He was dressed in jeans and a white shirt, his hair wet from the shower. Despite everything, I could feel myself blushing. This wasn’t how I’d planned things at all. I’d run down the lane, hyped up and ready to confront him. Now, after all the waiting around, and Ben’s friendly chatter, I was beginning to lose my nerve.

“I need to speak to you about something,” I said. “It’s important.”

He nodded and poured himself a mug of coffee. “Let’s go up to my room.”

I had never seen a bedroom so sparsely furnished. There was no color. No mess. Nothing out of place. No posters on the wall, no dirty clothes on the floor, no empty glasses or mugs. The room of someone who hadn’t been here long. And then I realized: the room of someone who didn’t plan to stay.

“Take off your clothes,” he said.

“Excuse me?” I said, certain that I must have misheard him.

“Take off your clothes,” Ryan said with a smile. “I’ll find something of Cassie’s for you to wear.”

“I’ll be fine.”

Ryan insisted. “You’re drenched. Don’t be ridiculous.”

When he left the room, I stripped down to my underwear and quickly wrapped myself in the towel Cassie had given me. His room was cold. Looking around, I could see no heater. There was a soft knock at the door.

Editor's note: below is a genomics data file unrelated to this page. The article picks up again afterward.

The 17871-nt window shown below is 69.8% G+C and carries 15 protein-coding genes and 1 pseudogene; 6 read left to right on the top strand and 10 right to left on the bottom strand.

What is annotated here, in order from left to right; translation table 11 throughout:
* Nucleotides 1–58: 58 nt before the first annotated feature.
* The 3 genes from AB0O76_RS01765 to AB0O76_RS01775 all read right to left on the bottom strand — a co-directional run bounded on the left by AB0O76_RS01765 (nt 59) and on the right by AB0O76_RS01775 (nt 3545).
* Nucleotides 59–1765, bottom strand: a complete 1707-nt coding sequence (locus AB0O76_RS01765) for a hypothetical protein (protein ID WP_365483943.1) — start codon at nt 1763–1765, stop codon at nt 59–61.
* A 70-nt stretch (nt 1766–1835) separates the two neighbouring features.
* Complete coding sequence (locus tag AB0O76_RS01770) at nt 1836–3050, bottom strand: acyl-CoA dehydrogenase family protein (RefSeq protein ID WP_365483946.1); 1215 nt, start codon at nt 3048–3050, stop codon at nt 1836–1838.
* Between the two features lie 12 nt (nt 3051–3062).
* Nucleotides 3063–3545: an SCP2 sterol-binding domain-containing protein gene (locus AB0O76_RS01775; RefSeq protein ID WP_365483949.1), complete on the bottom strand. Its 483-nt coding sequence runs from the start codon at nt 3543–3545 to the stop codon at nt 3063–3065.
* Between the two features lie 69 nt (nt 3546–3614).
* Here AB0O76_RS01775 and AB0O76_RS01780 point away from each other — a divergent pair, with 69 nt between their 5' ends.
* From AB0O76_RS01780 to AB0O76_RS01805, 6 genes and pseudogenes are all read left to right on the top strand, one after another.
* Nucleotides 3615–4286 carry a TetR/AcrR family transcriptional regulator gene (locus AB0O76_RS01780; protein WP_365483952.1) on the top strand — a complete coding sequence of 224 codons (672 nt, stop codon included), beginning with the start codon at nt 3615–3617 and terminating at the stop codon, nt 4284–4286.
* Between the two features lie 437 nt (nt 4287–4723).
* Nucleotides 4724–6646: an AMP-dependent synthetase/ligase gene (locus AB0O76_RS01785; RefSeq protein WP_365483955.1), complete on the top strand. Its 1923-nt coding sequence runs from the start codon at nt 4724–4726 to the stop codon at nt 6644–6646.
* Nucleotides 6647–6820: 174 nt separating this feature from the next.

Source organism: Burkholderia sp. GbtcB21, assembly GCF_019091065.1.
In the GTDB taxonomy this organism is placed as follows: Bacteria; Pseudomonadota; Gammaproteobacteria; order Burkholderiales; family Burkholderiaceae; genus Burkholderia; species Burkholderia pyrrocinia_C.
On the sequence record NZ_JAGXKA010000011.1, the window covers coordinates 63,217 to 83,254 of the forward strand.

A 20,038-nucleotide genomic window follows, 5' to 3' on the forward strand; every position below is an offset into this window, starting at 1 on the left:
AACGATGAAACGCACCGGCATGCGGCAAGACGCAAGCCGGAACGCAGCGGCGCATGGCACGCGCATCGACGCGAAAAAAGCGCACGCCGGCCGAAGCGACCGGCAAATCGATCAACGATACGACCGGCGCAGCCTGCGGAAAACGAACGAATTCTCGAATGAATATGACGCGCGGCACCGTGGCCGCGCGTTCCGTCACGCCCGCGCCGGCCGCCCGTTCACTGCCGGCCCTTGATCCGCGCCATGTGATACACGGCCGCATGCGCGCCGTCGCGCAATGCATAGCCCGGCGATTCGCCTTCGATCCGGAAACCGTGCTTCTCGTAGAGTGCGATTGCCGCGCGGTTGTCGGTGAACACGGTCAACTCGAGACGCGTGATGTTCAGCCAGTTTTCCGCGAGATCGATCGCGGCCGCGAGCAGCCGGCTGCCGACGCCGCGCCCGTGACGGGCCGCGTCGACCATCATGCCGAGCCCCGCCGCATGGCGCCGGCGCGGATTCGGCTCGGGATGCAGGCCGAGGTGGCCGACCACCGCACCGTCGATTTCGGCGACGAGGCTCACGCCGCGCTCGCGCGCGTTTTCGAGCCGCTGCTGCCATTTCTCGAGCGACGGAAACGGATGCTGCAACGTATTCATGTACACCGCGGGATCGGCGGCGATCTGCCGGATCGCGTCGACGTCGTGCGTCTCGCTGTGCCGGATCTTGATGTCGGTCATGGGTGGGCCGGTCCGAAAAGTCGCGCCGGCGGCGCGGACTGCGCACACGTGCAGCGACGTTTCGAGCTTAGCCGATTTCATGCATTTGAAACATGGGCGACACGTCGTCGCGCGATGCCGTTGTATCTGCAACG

“Is it okay to come in?”

“It’s fine,” I said.

Ryan gave me a pair of black trousers and a black sweater. He left the room while I dressed. Cassie’s trousers fit okay, but her sweater clung very tightly to my body.

“Okay, I’m decent.”

He came back in and smiled. “What was so urgent you had to walk through a thunderstorm? I’m glad you did. I’m just wondering why.”

Watching him, I tried to sort out my feelings. Was he the same person? Did I still like him?

“I’ve been up all night thinking,” I began, sitting next to him on the bed.

“About what?”

“You,” I said.

He raised an eyebrow. “I’m not sure whether to be flattered or alarmed.”

“When are you from, Ryan?” I asked, my voice shaking as the absurd question left my mouth.

“Wolfeboro,” he said, looking at me with a bemused smile. “I’ve told you before.”

“Not where,” I said, trying to keep my voice steady. “When? What year?”

The smile faltered, just for a nanosecond, and then lit up even brighter than before. “What are you talking about?”

“I know you’re from the future. I just wondered how far in the future.”